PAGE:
Editorial: Florida Lottery vendor in hot water

Editorial: Florida Lottery vendor in hot water

July 15, 2019

The state of Florida always finds a way of getting tangled up in controversy, even when its about something that really doesn't have anything to do with the state itself

The latest controversy stems from a no-bid contract the British gaming company IGT, who happens to do all of it's lottery printing in good ole Lakeland, Florida, managed to acquire in the state of Rhode Island.

Apparently, this no-bid contract smells bad, and is being challenged.

According to and editorial posted in the Providence Journal, Rhode Island stands to receive $25 million for IGT, and the state legislature is using a special session to try to get the public support of the move.

Here is what the Providence Journal posted:

"With its 1,000 jobs in the state, paying an average of roughly $100,000, Britain-based IGT generates enormous benefits for the Rhode Island economy. It is greatly in the state’s interest to keep such prized jobs here, if feasible.

Those positions are in Rhode Island because of a 20-year deal struck in 2003 with GTECH, which was subsequently swallowed up by IGT.

Late in June, just as the General Assembly was about to call it quits, Gov. Gina Raimondo and legislative leaders sprang some big news on the public.

They announced the state had agreed to a no-bid contract extension with the company. Under the deal, IGT would retain exclusive rights to run traditional lottery games and provide slot machines at Twin River’s in-state casinos until 2043. In return, IGT would pay Rhode Island $25 million, upgrade its existing lottery infrastructure, and promise to employ 1,100 people in the state for the life of the contract.

Because the measure would go around the state’s bidding law, it requires legislative approval. Wisely, House Speaker Nicholas Mattiello and Senate President Dominick Ruggerio chose not to ram it through in the waning hours of the session, something that would have created a public uproar, given the state’s checkered history of passing poorly vetted eleventh-hour measures.

It appears the legislature will hold hearings and take up the bill in a special session this fall.

That gives the public, and its representatives, some time to consider how good a deal this actually is.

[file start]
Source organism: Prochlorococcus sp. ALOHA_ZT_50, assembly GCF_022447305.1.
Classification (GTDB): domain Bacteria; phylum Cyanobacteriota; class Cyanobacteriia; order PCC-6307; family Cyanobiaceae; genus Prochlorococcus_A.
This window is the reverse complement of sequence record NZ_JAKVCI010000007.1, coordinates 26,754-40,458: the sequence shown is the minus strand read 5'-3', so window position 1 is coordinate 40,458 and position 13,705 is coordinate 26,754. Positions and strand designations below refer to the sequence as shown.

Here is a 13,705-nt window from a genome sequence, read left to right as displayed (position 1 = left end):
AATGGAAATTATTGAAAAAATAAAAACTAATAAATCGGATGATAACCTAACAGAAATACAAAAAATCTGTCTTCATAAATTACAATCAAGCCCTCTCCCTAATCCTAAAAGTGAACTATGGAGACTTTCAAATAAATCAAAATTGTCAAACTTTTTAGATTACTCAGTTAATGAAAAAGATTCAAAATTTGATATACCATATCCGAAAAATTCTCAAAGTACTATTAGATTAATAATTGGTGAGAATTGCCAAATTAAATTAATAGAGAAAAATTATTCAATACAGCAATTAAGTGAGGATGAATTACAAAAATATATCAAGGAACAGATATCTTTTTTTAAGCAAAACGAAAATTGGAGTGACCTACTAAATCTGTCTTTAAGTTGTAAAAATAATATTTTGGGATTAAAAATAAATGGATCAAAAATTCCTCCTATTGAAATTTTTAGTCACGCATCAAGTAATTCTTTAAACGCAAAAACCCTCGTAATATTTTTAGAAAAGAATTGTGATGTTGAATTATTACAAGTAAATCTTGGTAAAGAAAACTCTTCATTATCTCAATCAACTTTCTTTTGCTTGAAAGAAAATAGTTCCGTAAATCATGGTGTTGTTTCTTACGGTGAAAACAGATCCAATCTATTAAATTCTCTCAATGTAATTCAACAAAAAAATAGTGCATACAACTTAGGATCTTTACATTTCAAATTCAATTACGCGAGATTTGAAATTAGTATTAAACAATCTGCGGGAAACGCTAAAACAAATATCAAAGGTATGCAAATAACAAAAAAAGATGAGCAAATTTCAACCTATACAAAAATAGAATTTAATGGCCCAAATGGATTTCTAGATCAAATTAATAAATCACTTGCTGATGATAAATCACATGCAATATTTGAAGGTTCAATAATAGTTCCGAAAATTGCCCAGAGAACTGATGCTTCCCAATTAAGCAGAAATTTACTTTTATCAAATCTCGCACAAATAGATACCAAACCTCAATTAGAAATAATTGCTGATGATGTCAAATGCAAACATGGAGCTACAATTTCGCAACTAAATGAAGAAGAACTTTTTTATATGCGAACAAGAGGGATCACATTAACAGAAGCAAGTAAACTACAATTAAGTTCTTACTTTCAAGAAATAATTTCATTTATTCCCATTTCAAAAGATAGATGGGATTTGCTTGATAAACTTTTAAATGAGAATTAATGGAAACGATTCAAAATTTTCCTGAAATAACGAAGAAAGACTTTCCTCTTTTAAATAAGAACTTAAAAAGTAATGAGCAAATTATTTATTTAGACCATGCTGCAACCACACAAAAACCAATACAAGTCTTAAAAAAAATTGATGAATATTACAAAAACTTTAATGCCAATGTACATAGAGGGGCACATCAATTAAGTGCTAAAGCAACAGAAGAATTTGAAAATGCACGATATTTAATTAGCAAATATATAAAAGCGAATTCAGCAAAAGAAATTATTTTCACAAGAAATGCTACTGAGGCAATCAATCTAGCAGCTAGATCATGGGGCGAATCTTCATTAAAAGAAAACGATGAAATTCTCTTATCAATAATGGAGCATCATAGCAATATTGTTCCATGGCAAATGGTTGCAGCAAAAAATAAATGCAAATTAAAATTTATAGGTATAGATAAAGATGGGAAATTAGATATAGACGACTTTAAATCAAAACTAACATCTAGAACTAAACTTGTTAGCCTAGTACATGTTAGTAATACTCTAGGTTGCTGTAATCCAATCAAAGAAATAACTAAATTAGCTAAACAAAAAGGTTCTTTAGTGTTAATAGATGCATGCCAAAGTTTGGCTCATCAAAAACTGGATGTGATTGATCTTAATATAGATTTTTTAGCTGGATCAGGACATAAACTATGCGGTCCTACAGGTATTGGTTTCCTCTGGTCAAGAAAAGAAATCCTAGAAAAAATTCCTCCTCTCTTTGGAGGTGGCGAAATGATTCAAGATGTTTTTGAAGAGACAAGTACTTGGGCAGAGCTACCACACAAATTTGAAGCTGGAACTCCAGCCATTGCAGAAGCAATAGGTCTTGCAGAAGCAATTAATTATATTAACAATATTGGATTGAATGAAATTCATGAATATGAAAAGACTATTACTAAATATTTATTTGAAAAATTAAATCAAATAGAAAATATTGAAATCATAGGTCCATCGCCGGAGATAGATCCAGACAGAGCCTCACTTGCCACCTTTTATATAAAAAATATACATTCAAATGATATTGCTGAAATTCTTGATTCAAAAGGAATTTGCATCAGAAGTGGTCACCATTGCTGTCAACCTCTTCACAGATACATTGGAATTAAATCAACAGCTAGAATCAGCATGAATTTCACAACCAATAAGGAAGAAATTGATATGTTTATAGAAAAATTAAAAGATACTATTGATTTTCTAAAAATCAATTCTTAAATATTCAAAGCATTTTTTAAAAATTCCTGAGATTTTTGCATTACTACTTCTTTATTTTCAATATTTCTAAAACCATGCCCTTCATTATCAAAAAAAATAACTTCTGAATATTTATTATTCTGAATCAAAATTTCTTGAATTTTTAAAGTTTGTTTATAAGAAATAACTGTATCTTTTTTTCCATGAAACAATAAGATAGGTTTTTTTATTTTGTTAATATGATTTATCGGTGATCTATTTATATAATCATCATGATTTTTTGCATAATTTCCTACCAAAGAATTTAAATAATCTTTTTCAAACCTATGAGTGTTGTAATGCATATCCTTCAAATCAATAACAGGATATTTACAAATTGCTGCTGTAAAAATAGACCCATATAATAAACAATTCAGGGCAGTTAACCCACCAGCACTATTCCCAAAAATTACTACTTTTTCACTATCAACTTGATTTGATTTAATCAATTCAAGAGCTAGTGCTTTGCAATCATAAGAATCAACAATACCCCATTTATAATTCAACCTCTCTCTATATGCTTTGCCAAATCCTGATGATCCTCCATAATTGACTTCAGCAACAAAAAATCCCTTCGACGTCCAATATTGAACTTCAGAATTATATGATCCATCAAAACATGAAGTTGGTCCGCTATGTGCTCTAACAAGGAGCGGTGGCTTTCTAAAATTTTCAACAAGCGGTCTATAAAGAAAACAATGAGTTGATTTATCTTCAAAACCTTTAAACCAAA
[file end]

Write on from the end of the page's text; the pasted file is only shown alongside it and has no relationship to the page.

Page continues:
Some critics are already questioning the idea of a no-bid contract worth $1 billion. Twin River Worldwide Holdings, which is required to use machines provided by IGT in its Lincoln and Tiverton casinos, is out to stop the agreement, saying it was “negotiated in secret since January” and would cost taxpayers millions of dollars a year.

The governor’s national ambitions and relationships have also raised eyebrows. Gina Raimondo is chair of the Democratic Governor’s Association; her political ally and No. 2 man there is Donald Sweitzer, the former chairman of IGT and, for the last six months, its $7,500-a-month lobbyist at the State House.

Her office told WPRI-TV last month that Mr. Sweitzer “had no involvement in the new deal.” Speaker Mattiello had to correct the record. “It is simply not true,” he told The Providence Journal, saying Mr. Sweitzer and fellow IGT lobbyist Robert Goldberg were the ones who broke the news to him about the then-secret deal.

This lack of forthrightness by the governor’s office cannot be helpful.

For its part, IGT says its 1,000 employees on the scene put it in a position to make the best deal with Rhode Island. For that reason, no other bidder could possibly be competitive, IGT officials told our editorial board. But Twin River subsequently revealed that it pledged to match the number of employees and salaries that IGT promised, while offering a dramatically higher up-front payment. Was Ms. Raimondo right to reject that offer out of hand?

One thing seems clear. The deal is enormously complex. It must be intensely vetted. At the very least, an expert, independent cost-benefit analysis must be provided to help the public understand whether IGT’s assertions are true, or whether the state could better protect taxpayers by putting the huge contract out to bid.

Months of vetting are very much in the public’s interest."

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Opinions are published by some Floridian reporters and lawmakers, and political pundits, and operatives

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